purgatory road 2011 – still in progress
purgatory road takes its title from an actual place where i live during the summer months, a wooded region in rural new york that is divided by an infamous dirt-covered path. local legends surround this road where on one side, commonly known as “devil’s pit”, the land falls into a cavernous cliff that is ominous, damp, and bug infested. on the opposite side lies a peaceful verdant forest; because of its uncanny resemblance to a setting in a children’s story, residents call it “fairyland”. the collision of these two polarities conceptually sets the tone for a new series that uses this landscape as a backdrop to explore a metaphoric state of “in-between”; a place where the physical world is subjective, rational thought meets the unconscious, and man and nature commune in mysterious ways. on a broader scope, these images are my meditation on the precarious condition of the environment as well as a reflection on our current cultural state of anxiety and anticipation.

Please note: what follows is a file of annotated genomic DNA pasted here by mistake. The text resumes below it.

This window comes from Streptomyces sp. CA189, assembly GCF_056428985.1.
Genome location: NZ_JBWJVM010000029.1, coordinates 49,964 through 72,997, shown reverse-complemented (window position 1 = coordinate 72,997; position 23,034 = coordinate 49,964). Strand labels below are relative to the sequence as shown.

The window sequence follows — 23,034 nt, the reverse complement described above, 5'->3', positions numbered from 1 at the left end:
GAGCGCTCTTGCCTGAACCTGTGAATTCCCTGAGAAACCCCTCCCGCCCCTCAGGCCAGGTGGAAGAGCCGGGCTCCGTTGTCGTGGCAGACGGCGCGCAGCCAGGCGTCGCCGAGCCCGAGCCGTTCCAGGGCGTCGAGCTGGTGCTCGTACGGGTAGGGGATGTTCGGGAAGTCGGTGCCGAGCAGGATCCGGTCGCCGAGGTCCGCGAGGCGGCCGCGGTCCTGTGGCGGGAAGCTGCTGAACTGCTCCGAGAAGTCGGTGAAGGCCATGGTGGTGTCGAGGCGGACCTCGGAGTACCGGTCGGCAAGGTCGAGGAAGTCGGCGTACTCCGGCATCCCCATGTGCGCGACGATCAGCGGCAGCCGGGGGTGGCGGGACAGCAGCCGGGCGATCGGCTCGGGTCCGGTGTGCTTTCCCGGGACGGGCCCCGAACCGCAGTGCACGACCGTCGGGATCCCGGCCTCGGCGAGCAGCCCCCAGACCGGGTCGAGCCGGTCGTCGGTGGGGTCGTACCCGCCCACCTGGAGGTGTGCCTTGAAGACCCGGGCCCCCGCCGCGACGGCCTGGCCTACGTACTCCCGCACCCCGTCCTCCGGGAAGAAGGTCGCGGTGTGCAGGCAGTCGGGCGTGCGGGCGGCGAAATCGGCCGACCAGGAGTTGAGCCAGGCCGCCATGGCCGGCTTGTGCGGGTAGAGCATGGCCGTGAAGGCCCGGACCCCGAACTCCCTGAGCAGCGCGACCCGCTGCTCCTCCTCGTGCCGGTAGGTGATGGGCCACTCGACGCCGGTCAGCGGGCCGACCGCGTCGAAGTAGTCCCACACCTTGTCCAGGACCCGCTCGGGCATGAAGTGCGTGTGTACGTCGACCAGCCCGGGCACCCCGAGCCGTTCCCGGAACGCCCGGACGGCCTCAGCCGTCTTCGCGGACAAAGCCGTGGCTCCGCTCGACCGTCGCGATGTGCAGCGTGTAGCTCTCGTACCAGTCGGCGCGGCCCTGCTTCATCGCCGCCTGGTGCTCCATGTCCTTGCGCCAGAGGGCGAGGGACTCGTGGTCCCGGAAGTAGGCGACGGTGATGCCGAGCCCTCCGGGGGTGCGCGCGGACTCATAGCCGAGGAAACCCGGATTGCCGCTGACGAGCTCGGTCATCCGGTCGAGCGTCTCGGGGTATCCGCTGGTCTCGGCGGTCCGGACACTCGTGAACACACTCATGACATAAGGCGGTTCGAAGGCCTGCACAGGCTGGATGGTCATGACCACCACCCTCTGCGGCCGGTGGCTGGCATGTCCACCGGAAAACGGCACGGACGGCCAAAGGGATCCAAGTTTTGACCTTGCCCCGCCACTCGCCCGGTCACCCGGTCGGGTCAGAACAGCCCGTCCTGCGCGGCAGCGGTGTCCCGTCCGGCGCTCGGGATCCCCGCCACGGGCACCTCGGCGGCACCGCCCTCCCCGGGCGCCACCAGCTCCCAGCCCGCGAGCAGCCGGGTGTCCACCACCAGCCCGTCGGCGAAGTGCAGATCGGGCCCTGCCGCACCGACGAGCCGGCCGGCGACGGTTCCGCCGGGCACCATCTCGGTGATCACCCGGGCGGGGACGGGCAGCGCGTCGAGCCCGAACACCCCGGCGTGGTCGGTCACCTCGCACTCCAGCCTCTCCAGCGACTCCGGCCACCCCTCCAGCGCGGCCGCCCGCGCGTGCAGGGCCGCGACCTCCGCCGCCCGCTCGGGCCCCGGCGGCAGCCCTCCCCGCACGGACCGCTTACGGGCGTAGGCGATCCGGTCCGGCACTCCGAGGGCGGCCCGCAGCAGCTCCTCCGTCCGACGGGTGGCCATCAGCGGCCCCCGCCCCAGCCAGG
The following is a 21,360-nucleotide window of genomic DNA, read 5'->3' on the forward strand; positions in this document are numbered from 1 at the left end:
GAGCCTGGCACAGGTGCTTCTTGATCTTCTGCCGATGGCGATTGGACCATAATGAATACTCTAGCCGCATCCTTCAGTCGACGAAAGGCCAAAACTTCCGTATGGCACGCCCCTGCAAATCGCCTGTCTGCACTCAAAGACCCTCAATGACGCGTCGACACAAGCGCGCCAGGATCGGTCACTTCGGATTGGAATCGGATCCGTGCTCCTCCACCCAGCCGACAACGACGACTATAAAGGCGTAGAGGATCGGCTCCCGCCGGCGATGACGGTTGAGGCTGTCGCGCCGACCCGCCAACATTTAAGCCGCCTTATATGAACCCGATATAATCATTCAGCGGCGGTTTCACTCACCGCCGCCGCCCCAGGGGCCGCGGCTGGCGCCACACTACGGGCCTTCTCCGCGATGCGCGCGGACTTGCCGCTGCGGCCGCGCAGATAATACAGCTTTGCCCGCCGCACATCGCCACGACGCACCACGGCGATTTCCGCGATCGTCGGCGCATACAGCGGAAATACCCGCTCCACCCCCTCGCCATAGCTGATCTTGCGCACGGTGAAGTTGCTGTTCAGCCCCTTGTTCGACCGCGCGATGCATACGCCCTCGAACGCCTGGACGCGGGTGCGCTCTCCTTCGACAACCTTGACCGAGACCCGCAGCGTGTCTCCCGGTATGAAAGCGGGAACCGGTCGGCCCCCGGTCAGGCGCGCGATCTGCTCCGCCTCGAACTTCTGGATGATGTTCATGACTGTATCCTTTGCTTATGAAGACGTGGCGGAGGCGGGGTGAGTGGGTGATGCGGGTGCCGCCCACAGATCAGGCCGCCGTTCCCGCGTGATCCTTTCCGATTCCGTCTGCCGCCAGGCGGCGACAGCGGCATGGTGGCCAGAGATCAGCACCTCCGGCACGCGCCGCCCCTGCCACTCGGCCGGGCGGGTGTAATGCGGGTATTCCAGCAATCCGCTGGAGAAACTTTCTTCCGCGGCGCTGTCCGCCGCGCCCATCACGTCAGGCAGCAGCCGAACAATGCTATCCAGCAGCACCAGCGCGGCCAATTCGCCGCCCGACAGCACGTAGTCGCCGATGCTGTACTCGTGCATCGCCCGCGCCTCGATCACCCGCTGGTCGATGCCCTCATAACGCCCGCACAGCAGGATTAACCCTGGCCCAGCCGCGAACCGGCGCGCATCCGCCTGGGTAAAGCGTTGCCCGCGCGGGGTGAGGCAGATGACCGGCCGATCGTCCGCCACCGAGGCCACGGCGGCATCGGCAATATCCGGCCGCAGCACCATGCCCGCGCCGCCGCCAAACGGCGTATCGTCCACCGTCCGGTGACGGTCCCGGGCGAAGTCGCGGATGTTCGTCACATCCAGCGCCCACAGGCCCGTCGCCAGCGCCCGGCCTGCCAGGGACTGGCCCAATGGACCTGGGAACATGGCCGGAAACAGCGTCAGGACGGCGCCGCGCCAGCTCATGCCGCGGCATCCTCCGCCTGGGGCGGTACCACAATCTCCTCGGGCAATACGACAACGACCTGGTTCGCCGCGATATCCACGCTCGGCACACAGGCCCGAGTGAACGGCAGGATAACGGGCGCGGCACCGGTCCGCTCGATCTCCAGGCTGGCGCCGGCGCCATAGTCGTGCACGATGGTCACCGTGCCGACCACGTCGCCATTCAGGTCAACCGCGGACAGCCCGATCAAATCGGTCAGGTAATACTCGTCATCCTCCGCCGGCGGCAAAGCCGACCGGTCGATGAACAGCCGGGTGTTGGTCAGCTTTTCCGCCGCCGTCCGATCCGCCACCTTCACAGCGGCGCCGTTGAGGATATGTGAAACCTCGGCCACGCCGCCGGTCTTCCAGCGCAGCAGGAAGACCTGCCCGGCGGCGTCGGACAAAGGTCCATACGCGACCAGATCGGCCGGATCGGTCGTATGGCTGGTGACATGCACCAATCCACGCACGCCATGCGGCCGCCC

photographed on location or composed from natural specimens collected on walks through the woods, my images collectively describe a sense of place, while capturing the myriad stages of life and death. i am especially interested in quiet moments that seem to hover between fragility and regeneration, where time and space feel suspended and uncertainty reigns. to help capture this, i shoot with film through painted and weathered handmade filters that need to be illuminated or activated by the sun. an intricate relationship between content and form emerges as nature serves as both my subject and my collaborator. light and shadow, transparent layering, and the element of chance help to invoke a sense of the nonphysical and create a window where the external and internal have the potential to meet. here, the landscape is intentionally blurred, muddled, and cryptic as reality transforms into something ethereal. in essence, i see these photos as unsolved puzzles where the process of distorting or abstracting the camera’s seemingly objective gaze yields more questions than answers and perception itself can easily slip to one side of the “road” or the other.
all content © krista steinke all rights reserved
found at la journal de la photographie